Council focuses on five strategic areas:
- Forest Genetic Resource Management
- Research advocacy
- Climate change impact and adaptation
- Productivity advocacy
- Communication & outreach
The AFGRC has made significant advances in all of these areas, some of which were identified earlier (see “Prioritization of Future AFGRC Activities” article in this section).
In the area of Forest Genetic Resource Management, Council continues its involvement in review of the Standards for Tree Improvement in Alberta, and in genetic resource management discussions with other provinces. Significant focus has been placed on the Gene Conservation Plan for the Native Trees of Alberta. Council also monitors progress and activity of the national conservation group CONFORGEN.
An extensive consultation process led to completion in late 2007 of a Research Priorities paper, which identifies three key directions for new studies around seed transfer, levels of genetic diversity in deployment populations, and selection of fast-growing, insect- and stress-resistant forest trees. This paper can be found in our “Reports and Brochures” section.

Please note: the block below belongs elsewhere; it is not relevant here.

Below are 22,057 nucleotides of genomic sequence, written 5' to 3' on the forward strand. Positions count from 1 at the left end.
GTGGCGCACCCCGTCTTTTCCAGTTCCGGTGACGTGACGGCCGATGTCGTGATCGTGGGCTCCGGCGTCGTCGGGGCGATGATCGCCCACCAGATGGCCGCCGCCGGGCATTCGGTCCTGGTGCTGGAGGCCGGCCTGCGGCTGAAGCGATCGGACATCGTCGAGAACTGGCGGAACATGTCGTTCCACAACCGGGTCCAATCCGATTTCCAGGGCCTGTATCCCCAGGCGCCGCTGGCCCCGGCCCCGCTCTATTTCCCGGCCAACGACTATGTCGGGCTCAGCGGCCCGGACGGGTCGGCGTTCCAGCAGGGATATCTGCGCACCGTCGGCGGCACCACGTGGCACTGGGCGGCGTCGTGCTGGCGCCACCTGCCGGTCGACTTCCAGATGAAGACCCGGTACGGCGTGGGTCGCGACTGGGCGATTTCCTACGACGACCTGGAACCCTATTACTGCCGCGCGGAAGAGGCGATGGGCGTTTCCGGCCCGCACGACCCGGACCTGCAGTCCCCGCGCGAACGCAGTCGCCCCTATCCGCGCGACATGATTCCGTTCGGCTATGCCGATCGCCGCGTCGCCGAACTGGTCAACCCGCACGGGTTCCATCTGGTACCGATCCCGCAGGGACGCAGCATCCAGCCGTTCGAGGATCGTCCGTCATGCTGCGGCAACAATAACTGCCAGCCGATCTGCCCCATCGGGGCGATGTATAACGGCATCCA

The Research Priorities take note of evolving conditions precipitated by climate change. Other Council activities in the climate change area have included a formal presentation to Alberta’s forest practitioners and regulators, and preparation of another presentation to key Alberta Sustainable Resource Development officials.
Productivity advocacy centres on a collaborative effort among forest genetics, growth-and-yield, silvilculture and forest health interests. The focus is on the integration of data and principles involving these four disciplines. One significant product being pursued is the incorporation of genetic gain into growth-and-yield models. In recognition of the importance of this work growth-and-yield specialist Willi Fast of The Forestry Corp. was appointed to Council in late 2007. Discussions also continue on moving ahead with recommendations developed at the 2006 Post Harvest Stand Development conference.